(Continued from World Design Congress 2009: Day two. Written at the time, last October.)
Based at Tongji University, where he is a professor at the institute of cultural criticism, Zhu Dake might be an example that the public intellectual in China has a little more leeway than is often characterised in the West (see also this interview at Danwei.org). His speech centres on the balance, or tension, between authoritarianism and consumerism that China is facing - or encouraging, depending on how you look at it - and features some subtle critique of both aspects of that balancing act. I’ll reproduce it in a bit more detail here (though please excuse any inaccuracies due to my typing or the translation at the time.)
He starts with Mao's legacy; since the second round of reform and the “opening up”, China has been engaged in consumerism and late stage capitalism, he says. So a curious hybrid between consumerism and authoritarianism has led “to a specific spatial logic in China.” These two systems “inconsistent yet they coexist with seeming harmony”.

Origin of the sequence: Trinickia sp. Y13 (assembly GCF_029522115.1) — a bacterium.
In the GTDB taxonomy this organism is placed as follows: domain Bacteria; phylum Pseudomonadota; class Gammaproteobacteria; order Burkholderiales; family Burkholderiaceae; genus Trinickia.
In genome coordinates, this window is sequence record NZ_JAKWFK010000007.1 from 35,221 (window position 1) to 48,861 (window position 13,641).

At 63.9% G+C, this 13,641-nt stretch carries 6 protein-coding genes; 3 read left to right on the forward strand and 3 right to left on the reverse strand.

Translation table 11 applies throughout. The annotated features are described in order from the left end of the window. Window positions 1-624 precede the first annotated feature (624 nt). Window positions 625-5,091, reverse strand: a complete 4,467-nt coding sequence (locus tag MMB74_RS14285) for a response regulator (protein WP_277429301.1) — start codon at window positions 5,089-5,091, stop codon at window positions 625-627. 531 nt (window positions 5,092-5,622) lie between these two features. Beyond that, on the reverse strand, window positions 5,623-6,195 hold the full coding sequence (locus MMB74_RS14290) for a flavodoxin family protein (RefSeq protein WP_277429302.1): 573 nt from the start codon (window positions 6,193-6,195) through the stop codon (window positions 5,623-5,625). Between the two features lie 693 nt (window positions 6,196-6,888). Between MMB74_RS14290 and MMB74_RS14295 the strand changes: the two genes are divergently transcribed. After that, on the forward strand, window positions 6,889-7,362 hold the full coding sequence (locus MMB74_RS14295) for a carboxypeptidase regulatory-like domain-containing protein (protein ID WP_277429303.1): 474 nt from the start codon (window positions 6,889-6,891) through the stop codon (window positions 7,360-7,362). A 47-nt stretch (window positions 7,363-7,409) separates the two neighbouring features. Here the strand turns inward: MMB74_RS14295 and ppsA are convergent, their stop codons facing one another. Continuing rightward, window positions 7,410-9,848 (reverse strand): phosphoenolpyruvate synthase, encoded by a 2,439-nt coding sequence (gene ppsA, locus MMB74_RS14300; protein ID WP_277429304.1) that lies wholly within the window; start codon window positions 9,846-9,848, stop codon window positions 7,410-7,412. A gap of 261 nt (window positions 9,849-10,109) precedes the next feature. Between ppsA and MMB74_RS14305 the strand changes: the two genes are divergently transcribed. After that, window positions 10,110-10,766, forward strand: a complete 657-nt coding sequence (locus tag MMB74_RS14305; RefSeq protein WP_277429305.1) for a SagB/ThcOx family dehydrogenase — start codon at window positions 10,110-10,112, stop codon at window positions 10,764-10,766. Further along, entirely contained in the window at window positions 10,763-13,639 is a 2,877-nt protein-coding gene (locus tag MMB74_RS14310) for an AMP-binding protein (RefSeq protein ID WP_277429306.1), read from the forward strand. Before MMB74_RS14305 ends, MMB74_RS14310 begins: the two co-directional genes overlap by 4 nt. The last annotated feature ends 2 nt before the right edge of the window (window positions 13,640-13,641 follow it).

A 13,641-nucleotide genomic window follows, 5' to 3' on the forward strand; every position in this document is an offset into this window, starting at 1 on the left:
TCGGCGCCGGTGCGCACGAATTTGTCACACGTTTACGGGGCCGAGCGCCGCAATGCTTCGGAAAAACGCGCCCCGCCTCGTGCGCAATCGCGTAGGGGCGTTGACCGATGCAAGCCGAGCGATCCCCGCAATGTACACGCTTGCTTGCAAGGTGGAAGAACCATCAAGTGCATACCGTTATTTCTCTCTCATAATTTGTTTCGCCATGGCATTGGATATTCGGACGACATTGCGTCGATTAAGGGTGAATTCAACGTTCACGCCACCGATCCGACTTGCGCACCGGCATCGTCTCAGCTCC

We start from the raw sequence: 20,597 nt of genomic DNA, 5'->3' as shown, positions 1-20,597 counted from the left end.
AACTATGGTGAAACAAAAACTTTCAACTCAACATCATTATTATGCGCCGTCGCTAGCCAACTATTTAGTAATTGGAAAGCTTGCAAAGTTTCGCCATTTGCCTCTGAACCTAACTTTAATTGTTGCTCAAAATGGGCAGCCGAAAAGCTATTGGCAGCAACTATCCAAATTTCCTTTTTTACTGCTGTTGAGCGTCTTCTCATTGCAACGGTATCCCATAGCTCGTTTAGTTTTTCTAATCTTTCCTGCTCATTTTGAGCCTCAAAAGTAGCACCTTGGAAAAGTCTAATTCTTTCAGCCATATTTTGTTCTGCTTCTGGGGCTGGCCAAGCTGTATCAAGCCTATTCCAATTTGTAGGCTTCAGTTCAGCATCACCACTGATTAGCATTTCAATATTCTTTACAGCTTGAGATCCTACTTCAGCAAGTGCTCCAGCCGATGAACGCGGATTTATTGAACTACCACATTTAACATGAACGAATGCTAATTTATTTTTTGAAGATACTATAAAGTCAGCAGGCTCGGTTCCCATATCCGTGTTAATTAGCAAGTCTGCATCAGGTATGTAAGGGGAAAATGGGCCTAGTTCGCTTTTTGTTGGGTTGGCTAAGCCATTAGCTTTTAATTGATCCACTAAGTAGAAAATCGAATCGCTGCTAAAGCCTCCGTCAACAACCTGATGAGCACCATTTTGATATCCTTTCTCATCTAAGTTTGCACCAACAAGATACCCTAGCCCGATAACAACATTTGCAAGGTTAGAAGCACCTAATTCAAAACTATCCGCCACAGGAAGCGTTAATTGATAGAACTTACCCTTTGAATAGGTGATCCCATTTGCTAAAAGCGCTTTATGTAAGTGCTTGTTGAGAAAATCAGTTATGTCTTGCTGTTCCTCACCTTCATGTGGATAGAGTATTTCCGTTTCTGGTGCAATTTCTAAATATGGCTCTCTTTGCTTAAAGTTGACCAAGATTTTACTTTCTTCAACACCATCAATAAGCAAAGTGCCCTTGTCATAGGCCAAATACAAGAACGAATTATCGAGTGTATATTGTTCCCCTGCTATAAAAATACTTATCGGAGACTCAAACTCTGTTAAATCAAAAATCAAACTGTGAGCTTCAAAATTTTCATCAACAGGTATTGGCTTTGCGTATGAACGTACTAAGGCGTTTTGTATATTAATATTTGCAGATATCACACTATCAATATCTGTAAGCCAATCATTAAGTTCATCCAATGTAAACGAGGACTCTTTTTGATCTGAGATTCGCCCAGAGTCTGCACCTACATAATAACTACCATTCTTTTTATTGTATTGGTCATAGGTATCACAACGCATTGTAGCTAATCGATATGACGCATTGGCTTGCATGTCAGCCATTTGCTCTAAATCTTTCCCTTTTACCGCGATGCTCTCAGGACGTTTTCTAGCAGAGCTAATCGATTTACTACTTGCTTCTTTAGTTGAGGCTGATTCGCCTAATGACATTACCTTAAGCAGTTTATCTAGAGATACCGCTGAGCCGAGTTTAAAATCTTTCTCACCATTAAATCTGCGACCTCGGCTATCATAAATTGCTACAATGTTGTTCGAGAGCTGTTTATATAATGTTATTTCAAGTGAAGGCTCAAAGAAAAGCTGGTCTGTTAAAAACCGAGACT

He then shifts to talking about china (as in porcelain, china-ware), which “can be traced back a long way” and how “china transformed into China”.
Here, he starts to outline the danger of over-use of specific cultural symbols - not only china, but also the overuse of the colour red, which he calls a “visual disaster”. Red, he points out, is “representative of authority, just like the wall of Forbidden City”. It represents “conquer and warning to the general public.” (He shows some photos of the reddish outer wall of the Forbidden City.)